The government-funded Riken institute on May 8 turned down an appeal by researcher Haruko Obokata to reinvestigate her controversial papers on so-called STAP cells. Riken also formally recommended that one of the two papers that Obokata wrote with a team of Japanese and U.S. scientists, which were published in January in the British scientific journal Nature, be withdrawn. But Riken's 21-page final report on the controversy is inadequate because it fails to delve into the question of why and how the research misconduct occurred. Without doing this it will be difficult for the institute to establish a system to prevent the recurrence of similar problems.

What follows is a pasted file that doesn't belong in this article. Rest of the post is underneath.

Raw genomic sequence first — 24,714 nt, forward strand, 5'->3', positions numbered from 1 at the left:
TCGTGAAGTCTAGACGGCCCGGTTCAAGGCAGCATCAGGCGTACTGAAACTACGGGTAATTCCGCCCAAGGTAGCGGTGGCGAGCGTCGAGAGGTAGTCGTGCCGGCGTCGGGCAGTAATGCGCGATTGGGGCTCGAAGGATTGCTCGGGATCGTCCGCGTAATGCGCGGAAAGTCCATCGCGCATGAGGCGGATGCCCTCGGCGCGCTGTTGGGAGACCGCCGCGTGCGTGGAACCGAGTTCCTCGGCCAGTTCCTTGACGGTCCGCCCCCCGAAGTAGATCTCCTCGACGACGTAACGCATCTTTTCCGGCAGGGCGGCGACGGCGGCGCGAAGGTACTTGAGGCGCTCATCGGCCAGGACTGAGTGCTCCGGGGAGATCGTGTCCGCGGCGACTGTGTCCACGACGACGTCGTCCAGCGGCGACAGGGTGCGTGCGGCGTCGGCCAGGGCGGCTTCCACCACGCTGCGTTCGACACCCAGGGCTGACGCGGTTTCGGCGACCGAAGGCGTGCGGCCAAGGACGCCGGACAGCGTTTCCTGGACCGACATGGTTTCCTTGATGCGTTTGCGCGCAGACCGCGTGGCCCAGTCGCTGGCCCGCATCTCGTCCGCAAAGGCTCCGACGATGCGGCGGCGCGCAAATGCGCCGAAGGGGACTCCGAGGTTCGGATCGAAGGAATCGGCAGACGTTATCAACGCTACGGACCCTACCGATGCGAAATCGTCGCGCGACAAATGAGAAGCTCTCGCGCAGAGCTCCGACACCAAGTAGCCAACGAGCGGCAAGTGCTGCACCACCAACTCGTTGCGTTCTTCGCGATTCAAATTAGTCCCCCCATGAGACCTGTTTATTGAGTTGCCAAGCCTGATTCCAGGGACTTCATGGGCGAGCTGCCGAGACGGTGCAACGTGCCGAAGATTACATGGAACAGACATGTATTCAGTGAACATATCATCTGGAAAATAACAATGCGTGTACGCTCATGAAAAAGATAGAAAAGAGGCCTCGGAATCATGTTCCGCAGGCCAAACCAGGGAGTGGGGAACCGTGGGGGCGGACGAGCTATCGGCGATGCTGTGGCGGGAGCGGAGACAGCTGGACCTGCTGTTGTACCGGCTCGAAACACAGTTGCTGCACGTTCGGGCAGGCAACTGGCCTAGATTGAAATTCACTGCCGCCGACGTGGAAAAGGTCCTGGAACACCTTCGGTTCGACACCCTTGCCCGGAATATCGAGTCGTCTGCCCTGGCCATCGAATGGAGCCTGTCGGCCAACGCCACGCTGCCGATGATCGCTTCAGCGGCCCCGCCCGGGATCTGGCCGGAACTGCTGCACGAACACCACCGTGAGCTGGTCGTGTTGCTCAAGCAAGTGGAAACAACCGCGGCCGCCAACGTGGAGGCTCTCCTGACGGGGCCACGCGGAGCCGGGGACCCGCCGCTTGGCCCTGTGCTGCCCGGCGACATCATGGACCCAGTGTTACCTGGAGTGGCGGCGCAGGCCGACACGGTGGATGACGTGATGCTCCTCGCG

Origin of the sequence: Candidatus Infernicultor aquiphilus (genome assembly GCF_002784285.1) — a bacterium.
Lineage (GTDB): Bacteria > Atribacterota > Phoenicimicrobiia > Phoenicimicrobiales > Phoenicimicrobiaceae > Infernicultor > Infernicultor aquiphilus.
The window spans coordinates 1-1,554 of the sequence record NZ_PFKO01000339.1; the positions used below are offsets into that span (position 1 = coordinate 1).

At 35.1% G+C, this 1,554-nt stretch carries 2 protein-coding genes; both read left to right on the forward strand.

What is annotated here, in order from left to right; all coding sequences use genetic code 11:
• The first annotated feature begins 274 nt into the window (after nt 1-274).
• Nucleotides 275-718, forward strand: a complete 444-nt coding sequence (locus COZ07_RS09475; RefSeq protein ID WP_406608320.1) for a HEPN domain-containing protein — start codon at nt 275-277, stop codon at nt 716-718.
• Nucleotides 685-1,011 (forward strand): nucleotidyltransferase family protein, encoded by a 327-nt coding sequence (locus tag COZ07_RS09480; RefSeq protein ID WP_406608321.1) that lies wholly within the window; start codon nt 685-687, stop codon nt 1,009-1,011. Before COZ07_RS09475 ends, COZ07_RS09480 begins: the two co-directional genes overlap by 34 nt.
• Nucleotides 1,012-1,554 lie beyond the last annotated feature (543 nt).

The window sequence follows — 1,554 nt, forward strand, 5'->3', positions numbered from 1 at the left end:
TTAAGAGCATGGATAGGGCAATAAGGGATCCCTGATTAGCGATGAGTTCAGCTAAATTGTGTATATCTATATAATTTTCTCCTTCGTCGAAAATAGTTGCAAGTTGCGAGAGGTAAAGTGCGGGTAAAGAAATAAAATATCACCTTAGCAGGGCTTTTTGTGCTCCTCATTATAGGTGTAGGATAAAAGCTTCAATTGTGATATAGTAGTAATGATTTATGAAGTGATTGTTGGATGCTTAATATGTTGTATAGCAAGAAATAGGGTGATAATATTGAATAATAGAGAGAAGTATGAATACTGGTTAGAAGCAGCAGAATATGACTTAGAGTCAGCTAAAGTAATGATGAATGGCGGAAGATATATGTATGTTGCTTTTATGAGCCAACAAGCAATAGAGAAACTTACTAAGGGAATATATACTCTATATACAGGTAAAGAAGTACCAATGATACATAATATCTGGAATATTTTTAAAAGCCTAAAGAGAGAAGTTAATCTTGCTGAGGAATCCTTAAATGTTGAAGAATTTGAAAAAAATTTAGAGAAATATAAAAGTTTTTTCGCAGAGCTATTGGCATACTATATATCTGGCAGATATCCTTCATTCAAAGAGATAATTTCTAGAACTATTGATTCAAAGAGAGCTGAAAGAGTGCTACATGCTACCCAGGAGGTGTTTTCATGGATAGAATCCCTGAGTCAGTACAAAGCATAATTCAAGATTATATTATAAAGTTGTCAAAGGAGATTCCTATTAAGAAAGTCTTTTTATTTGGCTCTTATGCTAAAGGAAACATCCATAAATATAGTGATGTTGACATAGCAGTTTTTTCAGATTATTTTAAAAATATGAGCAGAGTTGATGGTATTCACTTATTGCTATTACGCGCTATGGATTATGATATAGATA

In the two papers, the 14-member research team headed by Obokata reported that some lymph corpuscles taken from 7-day-old mice and soaked in mildly acidic liquid for about 30 minutes developed into nerve and muscle tissues. They named this new way of reprogramming adult cells into pluripotent cells "stimulus-triggered acquisition of pluripotency" or STAP. The papers attracted worldwide attention, but later raised many questions.

On April 1, Riken's investigative' committee announced that Obokata committed two cases of research misconduct: fabrication and manipulation of data. Regarding images intended to show that STAP cells have the ability to change into various cells, the panel said that Obokata had used images "that very closely resembled images in her doctoral thesis" for Waseda University, which were created under different research conditions, and concluded there was "an act of research misconduct involving fabrication." Thus it rejected the authenticity of crucial evidence for the discovery of STAP cells.